14.4 mm; width, 6. 0-6.3 mm. Color black with elytral orange maculations at humeri, on Rostrum subequal to length pronotum; elongate, cylindrical, robust, evenly rather strongly curved, very coarsely, irregularly punctate basally, punctures somewhat finer, sparser apically; base of rostrum expanded slightly in dorsal view at point of antennal insertion only; in lateral view slightly wider at base but not obviously expanded, basal area long, about two­fifths total rostral length. Rostrum glabrous ventrally; peduncle markedly bilamellate apically, projected anteriorly and ventrally. Scrobe with posterior margin about 6 or 7 times width of base of scape from anterior margin of eyes. Antenna with scape more or less one­half length rostrum; club slightly laterally compressed, elongateoval; apical pilose part subequal to length basal glabrous part. Pronotum with lateral margins irregular, subparallel in basal one­half, convergent subapically, tubulate to apex; disc and flanks moderately deeply irregularly punctate throughout, some punctures coalescent forming irregular shallow rugae; surface irregular, with shallow impressions laterally at midlength and deep transverse impression subbasally at middle; anterolateral margin immediately behind eyes with surface somewhat crenulate. Pronotum slightly longer than wide. Elytra with length one and one­half times length pronotum; intervals finely punctate, irregularly creased; intervals 3­5 swollen and irregularly scupltured at base; striae with moderately deep, widely spaced, small punctures. Scutellum large, “V” shaped, length slightly longer than width at base, flat. Pygidium tumescent medially; shallowly regularly punctate throughout; apex broadly rounded, with transverse row of longer setae. Ventrally with front coxae very narrowly separated by no more than width of base of scape; prosternum markedly sloping between and anterior to front coxae, with low tubercle between coxae. Meso­, metasternum and ventrite 1 irregularly sparsely punctate; ventrites 2 to 5 sparsely, finely punctate; last ventrite flat, glabrous. Legs moderately long, moderately densely regularly punctate, especially on outer face of femora; front coxae of male with inwardly projected low rounded swelling, lacking in female; femora clavate, moderately long, hind femur reaching apex of pygidium; inner margins of middle and hind tibiae very slightly inwardly expanded subbasally; all tibiae with very fine, uniformly short, stout, peglike setae throughout length arranged in pectinate manner. Tarsi with article 1 of front leg pilose on both lobes; third article very widely dilated, pilose ventrally except for narrow median line in basal one­half; all tarsi with third articles symmetrical; apical margin of third articles very shallowly emarginate.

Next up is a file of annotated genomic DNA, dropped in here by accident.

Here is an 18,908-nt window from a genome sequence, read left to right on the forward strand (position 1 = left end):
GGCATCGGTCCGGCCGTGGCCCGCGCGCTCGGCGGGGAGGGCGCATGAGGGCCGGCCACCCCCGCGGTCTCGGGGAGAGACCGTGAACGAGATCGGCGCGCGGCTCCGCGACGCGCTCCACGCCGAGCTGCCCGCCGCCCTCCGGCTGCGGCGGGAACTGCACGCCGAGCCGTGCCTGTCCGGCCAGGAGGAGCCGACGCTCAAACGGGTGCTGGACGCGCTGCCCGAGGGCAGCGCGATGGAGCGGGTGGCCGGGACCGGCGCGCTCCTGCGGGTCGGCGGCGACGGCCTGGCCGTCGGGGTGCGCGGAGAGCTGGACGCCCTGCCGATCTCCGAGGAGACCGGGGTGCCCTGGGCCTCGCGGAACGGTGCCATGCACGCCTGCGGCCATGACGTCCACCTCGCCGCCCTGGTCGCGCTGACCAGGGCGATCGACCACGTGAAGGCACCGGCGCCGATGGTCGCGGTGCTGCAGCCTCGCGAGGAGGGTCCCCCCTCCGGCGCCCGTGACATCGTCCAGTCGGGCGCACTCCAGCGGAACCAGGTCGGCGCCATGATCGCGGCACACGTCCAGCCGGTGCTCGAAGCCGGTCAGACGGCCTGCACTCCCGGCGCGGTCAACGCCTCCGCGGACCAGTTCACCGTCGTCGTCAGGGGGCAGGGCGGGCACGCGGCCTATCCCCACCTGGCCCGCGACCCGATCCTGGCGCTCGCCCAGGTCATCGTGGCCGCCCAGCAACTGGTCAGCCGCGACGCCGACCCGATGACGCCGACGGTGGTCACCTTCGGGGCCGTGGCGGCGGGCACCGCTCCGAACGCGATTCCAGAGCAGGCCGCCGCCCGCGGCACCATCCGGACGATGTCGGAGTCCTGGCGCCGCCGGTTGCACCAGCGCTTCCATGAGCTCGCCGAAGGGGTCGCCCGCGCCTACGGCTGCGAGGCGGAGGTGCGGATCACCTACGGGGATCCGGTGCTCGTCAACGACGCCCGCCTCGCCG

Variation.—Some variation exists in the extent of the elytral orange maculations which are lacking on interval 4 and intervals 6 and 7 in some specimens, and one immaculate specimen (near Boquete) is known.